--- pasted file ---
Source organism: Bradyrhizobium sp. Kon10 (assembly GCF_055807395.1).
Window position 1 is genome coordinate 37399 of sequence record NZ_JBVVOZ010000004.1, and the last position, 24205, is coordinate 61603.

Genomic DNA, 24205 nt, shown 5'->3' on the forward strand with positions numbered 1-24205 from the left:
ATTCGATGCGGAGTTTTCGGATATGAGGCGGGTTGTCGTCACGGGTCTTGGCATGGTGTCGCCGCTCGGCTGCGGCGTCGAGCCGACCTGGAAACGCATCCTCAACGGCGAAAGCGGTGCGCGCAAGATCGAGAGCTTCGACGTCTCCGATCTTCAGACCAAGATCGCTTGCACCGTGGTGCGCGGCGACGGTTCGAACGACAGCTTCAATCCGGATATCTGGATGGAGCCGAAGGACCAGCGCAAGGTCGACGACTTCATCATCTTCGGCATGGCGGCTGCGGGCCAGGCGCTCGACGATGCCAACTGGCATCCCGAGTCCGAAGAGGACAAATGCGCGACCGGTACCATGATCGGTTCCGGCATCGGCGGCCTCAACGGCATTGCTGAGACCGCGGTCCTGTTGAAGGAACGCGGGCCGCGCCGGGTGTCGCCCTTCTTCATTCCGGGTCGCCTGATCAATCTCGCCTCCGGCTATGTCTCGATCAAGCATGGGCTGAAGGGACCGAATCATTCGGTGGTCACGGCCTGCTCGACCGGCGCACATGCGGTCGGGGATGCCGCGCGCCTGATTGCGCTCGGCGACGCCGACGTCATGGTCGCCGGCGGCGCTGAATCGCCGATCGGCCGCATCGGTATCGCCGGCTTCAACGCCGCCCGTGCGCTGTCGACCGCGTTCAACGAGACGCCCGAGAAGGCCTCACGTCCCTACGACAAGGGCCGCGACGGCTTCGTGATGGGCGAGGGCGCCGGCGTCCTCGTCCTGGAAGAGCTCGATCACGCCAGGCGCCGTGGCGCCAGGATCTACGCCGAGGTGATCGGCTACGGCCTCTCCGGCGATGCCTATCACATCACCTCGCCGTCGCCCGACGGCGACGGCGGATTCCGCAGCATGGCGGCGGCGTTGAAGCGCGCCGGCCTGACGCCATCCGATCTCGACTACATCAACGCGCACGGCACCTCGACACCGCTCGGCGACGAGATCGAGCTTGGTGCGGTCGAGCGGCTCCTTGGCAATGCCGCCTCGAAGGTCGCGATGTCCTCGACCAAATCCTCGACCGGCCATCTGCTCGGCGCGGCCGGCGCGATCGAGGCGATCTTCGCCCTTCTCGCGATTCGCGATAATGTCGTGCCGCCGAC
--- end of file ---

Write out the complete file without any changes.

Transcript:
Source organism: Bradyrhizobium sp. Kon10 (assembly GCF_055807395.1).
Window position 1 is genome coordinate 37399 of sequence record NZ_JBVVOZ010000004.1, and the last position, 24205, is coordinate 61603.

Genomic DNA, 24205 nt, shown 5'->3' on the forward strand with positions numbered 1-24205 from the left:
ATTCGATGCGGAGTTTTCGGATATGAGGCGGGTTGTCGTCACGGGTCTTGGCATGGTGTCGCCGCTCGGCTGCGGCGTCGAGCCGACCTGGAAACGCATCCTCAACGGCGAAAGCGGTGCGCGCAAGATCGAGAGCTTCGACGTCTCCGATCTTCAGACCAAGATCGCTTGCACCGTGGTGCGCGGCGACGGTTCGAACGACAGCTTCAATCCGGATATCTGGATGGAGCCGAAGGACCAGCGCAAGGTCGACGACTTCATCATCTTCGGCATGGCGGCTGCGGGCCAGGCGCTCGACGATGCCAACTGGCATCCCGAGTCCGAAGAGGACAAATGCGCGACCGGTACCATGATCGGTTCCGGCATCGGCGGCCTCAACGGCATTGCTGAGACCGCGGTCCTGTTGAAGGAACGCGGGCCGCGCCGGGTGTCGCCCTTCTTCATTCCGGGTCGCCTGATCAATCTCGCCTCCGGCTATGTCTCGATCAAGCATGGGCTGAAGGGACCGAATCATTCGGTGGTCACGGCCTGCTCGACCGGCGCACATGCGGTCGGGGATGCCGCGCGCCTGATTGCGCTCGGCGACGCCGACGTCATGGTCGCCGGCGGCGCTGAATCGCCGATCGGCCGCATCGGTATCGCCGGCTTCAACGCCGCCCGTGCGCTGTCGACCGCGTTCAACGAGACGCCCGAGAAGGCCTCACGTCCCTACGACAAGGGCCGCGACGGCTTCGTGATGGGCGAGGGCGCCGGCGTCCTCGTCCTGGAAGAGCTCGATCACGCCAGGCGCCGTGGCGCCAGGATCTACGCCGAGGTGATCGGCTACGGCCTCTCCGGCGATGCCTATCACATCACCTCGCCGTCGCCCGACGGCGACGGCGGATTCCGCAGCATGGCGGCGGCGTTGAAGCGCGCCGGCCTGACGCCATCCGATCTCGACTACATCAACGCGCACGGCACCTCGACACCGCTCGGCGACGAGATCGAGCTTGGTGCGGTCGAGCGGCTCCTTGGCAATGCCGCCTCGAAGGTCGCGATGTCCTCGACCAAATCCTCGACCGGCCATCTGCTCGGCGCGGCCGGCGCGATCGAGGCGATCTTCGCCCTTCTCGCGATTCGCGATAATGTCGTGCCGCCGAC